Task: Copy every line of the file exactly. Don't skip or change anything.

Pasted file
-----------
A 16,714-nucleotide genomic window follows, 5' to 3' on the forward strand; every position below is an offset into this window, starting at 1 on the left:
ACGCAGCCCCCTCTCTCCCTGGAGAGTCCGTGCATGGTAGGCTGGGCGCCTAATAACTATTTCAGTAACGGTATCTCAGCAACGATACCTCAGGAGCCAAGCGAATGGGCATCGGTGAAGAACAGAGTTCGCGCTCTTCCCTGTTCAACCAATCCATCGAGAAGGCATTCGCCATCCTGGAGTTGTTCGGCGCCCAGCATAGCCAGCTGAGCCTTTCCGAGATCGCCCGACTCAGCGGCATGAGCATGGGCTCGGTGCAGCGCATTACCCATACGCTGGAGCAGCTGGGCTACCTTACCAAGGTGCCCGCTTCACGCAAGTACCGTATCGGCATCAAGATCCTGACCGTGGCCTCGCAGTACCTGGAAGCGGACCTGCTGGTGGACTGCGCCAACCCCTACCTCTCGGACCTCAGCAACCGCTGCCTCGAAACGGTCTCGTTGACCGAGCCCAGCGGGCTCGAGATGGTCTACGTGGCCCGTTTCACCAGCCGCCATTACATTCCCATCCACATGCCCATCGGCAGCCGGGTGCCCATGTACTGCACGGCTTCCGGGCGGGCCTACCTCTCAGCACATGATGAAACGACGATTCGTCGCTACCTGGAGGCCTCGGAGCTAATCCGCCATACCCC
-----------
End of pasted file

A 16,714-nucleotide genomic window follows, 5' to 3' on the forward strand; every position below is an offset into this window, starting at 1 on the left:
ACGCAGCCCCCTCTCTCCCTGGAGAGTCCGTGCATGGTAGGCTGGGCGCCTAATAACTATTTCAGTAACGGTATCTCAGCAACGATACCTCAGGAGCCAAGCGAATGGGCATCGGTGAAGAACAGAGTTCGCGCTCTTCCCTGTTCAACCAATCCATCGAGAAGGCATTCGCCATCCTGGAGTTGTTCGGCGCCCAGCATAGCCAGCTGAGCCTTTCCGAGATCGCCCGACTCAGCGGCATGAGCATGGGCTCGGTGCAGCGCATTACCCATACGCTGGAGCAGCTGGGCTACCTTACCAAGGTGCCCGCTTCACGCAAGTACCGTATCGGCATCAAGATCCTGACCGTGGCCTCGCAGTACCTGGAAGCGGACCTGCTGGTGGACTGCGCCAACCCCTACCTCTCGGACCTCAGCAACCGCTGCCTCGAAACGGTCTCGTTGACCGAGCCCAGCGGGCTCGAGATGGTCTACGTGGCCCGTTTCACCAGCCGCCATTACATTCCCATCCACATGCCCATCGGCAGCCGGGTGCCCATGTACTGCACGGCTTCCGGGCGGGCCTACCTCTCAGCACATGATGAAACGACGATTCGTCGCTACCTGGAGGCCTCGGAGCTAATCCGCCATACCCC